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MOSCOW, October 8 (Itar-Tass) - Russia’s aging but still popular variety show star Alla Pugacheva, 64, and her 37-seven-year-old spouse, comedian and actor Maksim Galkin, left the public dumfounded for a moment on Monday by declaring that a surrogate mother had just given birth to their twin babies, a boy and a girl. Over the past day this news has been the most discussed topic in the media and on city streets.
Most express admiration over the celebrity couple’s decision, but many other, not very flattering comments can also heard. A member of St. Petersburg’s Legislative Assembly, Vitaly Milonov is possibly the one who expressed them in the curtest way. Milonov, the author of the controversial legal act establishing administrative punishment for the propaganda of homosexuality and paedophilia, expressed anger over the very instance Pugacheva and Galkin used the services of a surrogate mother.
He said that in a country where “tens of thousands of orphans are waiting for adoption” such a step is immoral.
The problem of adoptions remains one of the most acute ones in Russian society. Despite the recently introduced ban on child adoptions by US citizens and foreign same-sex couples the list of orphans is getting shorter far more slowly than one would like to expect.
Why are Russians so reluctant to adopt children? is a question often asked in the blogosphere. Material problems and moral callousness are the reason, is the most frequent reply. In the meantime, the government is exerting great efforts to make orphans’ lives easier.
Currently Russia has about 110,000 orphaned children. Last year there were 118,000 of them.
This means that eight thousand boys and girls have joined adopted families since, Deputy Prime Minister Olga Golodets told the national forum of adoptive families on Monday. Golodets said the government was encouraging adoptions and guardianship. For instance, it was increasing material support for such families.
The Russian government-published Rossiiskaya Gazeta quotes Education and Science Minister Dmitry Livanov as saying there are 420,000 families with adopted children in Russia. The government works really hard to give each Russian child a chance to have a family, he said.
The problem of Russian orphans hit the headlines around the world when Russia last year introduced a special law prohibiting US citizens from adopting Russian children. The authorities said the measure was due to numerous cases of maltreatment of adopted Russian children in the United States, which sometimes had lethal outcomes.
In other countries the measure was interpreted as Russia’s retaliation for the notorious Magnitsky Act, which introduced personal sanctions against officials who, in Washington’s opinion, were responsible for the death of Sergei Magnitsky, an auditor of Hermitage Capital company, in a Russian detention centre.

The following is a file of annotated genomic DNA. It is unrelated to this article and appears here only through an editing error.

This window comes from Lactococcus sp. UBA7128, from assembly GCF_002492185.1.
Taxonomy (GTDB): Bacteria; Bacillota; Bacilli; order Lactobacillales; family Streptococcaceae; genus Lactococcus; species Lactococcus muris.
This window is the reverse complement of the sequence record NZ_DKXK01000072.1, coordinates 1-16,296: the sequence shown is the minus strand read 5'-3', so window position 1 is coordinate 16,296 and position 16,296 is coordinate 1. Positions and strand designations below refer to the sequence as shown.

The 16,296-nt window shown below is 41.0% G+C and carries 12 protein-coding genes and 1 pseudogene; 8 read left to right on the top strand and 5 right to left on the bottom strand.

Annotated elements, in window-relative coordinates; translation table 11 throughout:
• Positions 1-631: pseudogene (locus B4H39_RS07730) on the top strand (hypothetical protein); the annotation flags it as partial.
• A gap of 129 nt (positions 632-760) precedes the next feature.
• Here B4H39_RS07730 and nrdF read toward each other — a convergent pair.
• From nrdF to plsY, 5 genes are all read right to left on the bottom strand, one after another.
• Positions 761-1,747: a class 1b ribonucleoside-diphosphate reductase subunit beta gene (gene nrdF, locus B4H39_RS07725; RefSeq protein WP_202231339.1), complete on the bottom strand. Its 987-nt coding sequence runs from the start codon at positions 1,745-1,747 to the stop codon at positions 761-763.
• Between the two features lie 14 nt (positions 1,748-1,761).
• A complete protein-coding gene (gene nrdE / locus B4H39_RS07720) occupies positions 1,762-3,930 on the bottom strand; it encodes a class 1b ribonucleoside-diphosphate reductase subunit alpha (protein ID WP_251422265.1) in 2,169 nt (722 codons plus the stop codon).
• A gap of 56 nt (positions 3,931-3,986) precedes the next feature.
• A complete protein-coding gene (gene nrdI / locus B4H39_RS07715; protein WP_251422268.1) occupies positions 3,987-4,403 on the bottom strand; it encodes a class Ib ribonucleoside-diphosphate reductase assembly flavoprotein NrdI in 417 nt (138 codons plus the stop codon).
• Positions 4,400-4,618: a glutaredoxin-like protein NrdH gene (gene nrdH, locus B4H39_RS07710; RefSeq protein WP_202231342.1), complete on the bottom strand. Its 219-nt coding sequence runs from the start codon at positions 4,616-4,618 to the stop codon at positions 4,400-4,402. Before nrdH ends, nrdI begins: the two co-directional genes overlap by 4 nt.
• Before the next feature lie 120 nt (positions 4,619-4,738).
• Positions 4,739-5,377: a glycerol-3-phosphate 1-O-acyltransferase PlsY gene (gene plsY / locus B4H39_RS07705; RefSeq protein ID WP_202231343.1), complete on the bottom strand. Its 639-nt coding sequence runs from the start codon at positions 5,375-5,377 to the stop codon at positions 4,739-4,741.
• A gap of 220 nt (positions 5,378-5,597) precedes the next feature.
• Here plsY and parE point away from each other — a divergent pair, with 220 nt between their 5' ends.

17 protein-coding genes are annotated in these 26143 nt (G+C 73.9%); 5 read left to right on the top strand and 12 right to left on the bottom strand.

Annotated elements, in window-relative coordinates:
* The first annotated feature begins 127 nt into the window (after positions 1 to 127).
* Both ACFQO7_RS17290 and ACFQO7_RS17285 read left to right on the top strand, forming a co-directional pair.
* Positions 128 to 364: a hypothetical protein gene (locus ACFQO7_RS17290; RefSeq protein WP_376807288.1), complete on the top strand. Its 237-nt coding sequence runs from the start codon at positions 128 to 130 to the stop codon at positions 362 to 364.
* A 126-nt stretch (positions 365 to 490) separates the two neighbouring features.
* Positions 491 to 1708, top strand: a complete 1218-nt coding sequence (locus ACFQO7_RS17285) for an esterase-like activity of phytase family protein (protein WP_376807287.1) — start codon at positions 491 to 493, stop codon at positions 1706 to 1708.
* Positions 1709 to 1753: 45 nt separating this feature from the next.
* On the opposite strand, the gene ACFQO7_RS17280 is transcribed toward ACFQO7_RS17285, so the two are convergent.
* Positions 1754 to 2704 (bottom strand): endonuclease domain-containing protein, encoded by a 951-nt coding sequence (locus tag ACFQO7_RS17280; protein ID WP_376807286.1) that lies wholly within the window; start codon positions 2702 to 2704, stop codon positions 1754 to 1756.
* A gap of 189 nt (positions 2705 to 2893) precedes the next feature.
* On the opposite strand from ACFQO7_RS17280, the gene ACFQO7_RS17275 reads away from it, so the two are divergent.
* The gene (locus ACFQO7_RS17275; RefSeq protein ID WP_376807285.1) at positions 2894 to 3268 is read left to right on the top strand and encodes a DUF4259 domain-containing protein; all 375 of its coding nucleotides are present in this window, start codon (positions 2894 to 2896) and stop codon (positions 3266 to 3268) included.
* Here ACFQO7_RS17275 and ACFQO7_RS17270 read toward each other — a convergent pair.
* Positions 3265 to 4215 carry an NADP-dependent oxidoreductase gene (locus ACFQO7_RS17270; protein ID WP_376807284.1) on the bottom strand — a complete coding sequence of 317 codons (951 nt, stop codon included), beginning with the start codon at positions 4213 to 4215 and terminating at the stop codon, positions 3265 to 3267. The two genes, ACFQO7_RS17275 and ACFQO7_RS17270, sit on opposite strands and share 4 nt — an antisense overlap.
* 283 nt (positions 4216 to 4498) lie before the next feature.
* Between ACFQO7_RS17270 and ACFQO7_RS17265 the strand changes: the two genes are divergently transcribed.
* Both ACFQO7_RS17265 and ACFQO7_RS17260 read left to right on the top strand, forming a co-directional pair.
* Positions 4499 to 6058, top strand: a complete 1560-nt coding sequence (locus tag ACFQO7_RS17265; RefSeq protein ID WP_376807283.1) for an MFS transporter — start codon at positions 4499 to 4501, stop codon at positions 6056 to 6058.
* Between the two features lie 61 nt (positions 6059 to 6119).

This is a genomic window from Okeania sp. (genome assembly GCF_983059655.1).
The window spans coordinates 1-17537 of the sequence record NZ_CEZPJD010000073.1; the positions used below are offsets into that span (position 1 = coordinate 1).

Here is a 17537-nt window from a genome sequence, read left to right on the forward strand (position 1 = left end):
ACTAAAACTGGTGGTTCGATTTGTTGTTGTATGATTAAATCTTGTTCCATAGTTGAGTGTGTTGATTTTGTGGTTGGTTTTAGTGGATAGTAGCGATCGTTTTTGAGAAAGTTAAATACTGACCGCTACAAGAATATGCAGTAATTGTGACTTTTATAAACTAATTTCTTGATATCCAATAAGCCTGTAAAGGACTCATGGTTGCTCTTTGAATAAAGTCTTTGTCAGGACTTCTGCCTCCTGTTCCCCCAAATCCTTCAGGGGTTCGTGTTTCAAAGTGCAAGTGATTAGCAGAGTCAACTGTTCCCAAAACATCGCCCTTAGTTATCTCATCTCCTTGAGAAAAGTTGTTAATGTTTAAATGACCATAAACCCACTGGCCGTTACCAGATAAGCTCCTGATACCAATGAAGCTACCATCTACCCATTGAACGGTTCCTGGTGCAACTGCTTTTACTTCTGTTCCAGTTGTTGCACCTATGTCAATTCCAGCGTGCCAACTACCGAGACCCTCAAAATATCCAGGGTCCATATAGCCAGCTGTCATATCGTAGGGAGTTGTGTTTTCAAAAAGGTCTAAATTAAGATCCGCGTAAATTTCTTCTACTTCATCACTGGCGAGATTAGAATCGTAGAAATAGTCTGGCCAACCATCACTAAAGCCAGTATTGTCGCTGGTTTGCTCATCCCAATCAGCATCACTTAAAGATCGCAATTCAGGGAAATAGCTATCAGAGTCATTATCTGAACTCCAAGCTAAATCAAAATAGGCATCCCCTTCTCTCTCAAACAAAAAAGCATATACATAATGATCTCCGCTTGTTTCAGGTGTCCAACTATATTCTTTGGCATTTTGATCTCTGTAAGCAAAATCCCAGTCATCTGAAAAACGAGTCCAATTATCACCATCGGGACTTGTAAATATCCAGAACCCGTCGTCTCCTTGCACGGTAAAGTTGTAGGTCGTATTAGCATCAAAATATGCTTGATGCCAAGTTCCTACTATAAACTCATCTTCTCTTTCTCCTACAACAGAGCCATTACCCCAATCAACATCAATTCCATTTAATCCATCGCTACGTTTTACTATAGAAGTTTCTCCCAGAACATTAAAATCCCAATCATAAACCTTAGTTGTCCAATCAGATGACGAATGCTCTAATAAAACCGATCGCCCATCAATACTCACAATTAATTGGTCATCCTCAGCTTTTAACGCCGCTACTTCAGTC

The law, which received the unofficial name Dima Yakovlev Act - in memory of a Russian orphan who died in the United States due to his adoptive parents’ negligence - took effect on January 1, 2013. The act triggered a controversial response inside and outside Russia, where its opponents claimed that the ban on foreign adoptions left no chance for Russian orphans nobody else would like to adopt to hope for a better future.
According to mass media reports, in 2000 through 2011 foreign nationals adopted about 65,000 Russian children. Most of Russian orphans leaving the country were adopted by European families.
The authorities have made it quite clear that they were determined to deal with the problem of Russian orphans quite seriously. Alongside the Dima Yakovlev Act there was issued a presidential decree on some measures to facilitate the implementation of government policies in the sphere of protection of orphaned children and children left without parental care. Under the decree, the social pension for disabled children went up from 6,357 roubles to 8,704 roubles a month (roughly 320 dollars) starting from January 1, 2013. The lump sum bonus the adoptive family gets at the moment of adoption was also increased.
In July a special law on amendments to certain legal acts concerning orphaned children took effect. The law adjusted some articles of the Family Code, too. First and foremost, material support for adoptive parents was increased. In case of the adoption of a disabled child aged over seven, as well as brothers and sisters, the lump sum bonus goes up to 100,000 roubles from 13,000 roubles.
Also, the law relieved the adoptive parents of the need to keep record of minor spending on household needs. Besides, a potential adoptive parent is no longer obliged to present an account of the condition of one’s housing.
The law reduced the list of diseases that constitute an insurmountable obstacle to becoming an adoptive parent, but, as before, HIV and Hepatitis C are on the black list.
In the meantime, there has been virtually no day without reports from the regions saying that the local authorities crudely violate the rights of orphaned children, first and foremost, the right to housing the moment young people come of age. For instance, the audit chamber of the Arkhangelsk Region exposed a number of violations which left ten leavers of orphanages without housing in 2011 and 2012.
In the Russian segment of the Internet a wide discussion is underway over why Russians are in no hurry to adopt children. Material problems and moral callousness are the two explanations offered most often.
Internet blogger known by the nickname Guru says, “People of means do not need somebody else’s children, and the poor and destitute do not their own children. Clemency and compassion are long-forgotten emotions. Too bad but this is the world we have to live in these days.”